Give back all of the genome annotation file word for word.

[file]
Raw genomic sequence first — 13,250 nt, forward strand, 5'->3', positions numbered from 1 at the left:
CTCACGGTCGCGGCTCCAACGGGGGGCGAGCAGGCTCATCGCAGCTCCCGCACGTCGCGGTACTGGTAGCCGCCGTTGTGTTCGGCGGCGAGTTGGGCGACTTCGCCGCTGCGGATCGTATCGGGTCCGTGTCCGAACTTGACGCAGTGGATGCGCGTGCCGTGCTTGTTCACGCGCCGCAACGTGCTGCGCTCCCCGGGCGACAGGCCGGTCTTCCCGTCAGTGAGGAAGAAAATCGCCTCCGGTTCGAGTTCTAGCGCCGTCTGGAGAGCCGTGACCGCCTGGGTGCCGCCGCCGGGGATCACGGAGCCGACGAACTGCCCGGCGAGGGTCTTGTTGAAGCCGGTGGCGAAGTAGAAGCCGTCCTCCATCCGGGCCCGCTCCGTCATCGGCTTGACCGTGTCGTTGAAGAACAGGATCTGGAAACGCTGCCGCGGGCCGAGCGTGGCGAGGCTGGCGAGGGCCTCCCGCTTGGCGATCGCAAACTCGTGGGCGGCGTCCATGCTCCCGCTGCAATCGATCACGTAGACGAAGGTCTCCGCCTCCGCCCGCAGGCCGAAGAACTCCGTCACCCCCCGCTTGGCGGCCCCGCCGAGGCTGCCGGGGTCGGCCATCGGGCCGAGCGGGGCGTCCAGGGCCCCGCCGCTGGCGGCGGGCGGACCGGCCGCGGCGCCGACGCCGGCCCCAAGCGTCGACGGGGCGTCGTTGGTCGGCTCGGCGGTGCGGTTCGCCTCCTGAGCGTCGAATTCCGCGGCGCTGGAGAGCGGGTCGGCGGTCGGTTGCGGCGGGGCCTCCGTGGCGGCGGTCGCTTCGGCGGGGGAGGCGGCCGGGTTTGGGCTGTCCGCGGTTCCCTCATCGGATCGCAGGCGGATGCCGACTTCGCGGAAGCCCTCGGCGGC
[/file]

Raw genomic sequence first — 13,250 nt, forward strand, 5'->3', positions numbered from 1 at the left:
CTCACGGTCGCGGCTCCAACGGGGGGCGAGCAGGCTCATCGCAGCTCCCGCACGTCGCGGTACTGGTAGCCGCCGTTGTGTTCGGCGGCGAGTTGGGCGACTTCGCCGCTGCGGATCGTATCGGGTCCGTGTCCGAACTTGACGCAGTGGATGCGCGTGCCGTGCTTGTTCACGCGCCGCAACGTGCTGCGCTCCCCGGGCGACAGGCCGGTCTTCCCGTCAGTGAGGAAGAAAATCGCCTCCGGTTCGAGTTCTAGCGCCGTCTGGAGAGCCGTGACCGCCTGGGTGCCGCCGCCGGGGATCACGGAGCCGACGAACTGCCCGGCGAGGGTCTTGTTGAAGCCGGTGGCGAAGTAGAAGCCGTCCTCCATCCGGGCCCGCTCCGTCATCGGCTTGACCGTGTCGTTGAAGAACAGGATCTGGAAACGCTGCCGCGGGCCGAGCGTGGCGAGGCTGGCGAGGGCCTCCCGCTTGGCGATCGCAAACTCGTGGGCGGCGTCCATGCTCCCGCTGCAATCGATCACGTAGACGAAGGTCTCCGCCTCCGCCCGCAGGCCGAAGAACTCCGTCACCCCCCGCTTGGCGGCCCCGCCGAGGCTGCCGGGGTCGGCCATCGGGCCGAGCGGGGCGTCCAGGGCCCCGCCGCTGGCGGCGGGCGGACCGGCCGCGGCGCCGACGCCGGCCCCAAGCGTCGACGGGGCGTCGTTGGTCGGCTCGGCGGTGCGGTTCGCCTCCTGAGCGTCGAATTCCGCGGCGCTGGAGAGCGGGTCGGCGGTCGGTTGCGGCGGGGCCTCCGTGGCGGCGGTCGCTTCGGCGGGGGAGGCGGCCGGGTTTGGGCTGTCCGCGGTTCCCTCATCGGATCGCAGGCGGATGCCGACTTCGCGGAAGCCCTCGGCGGC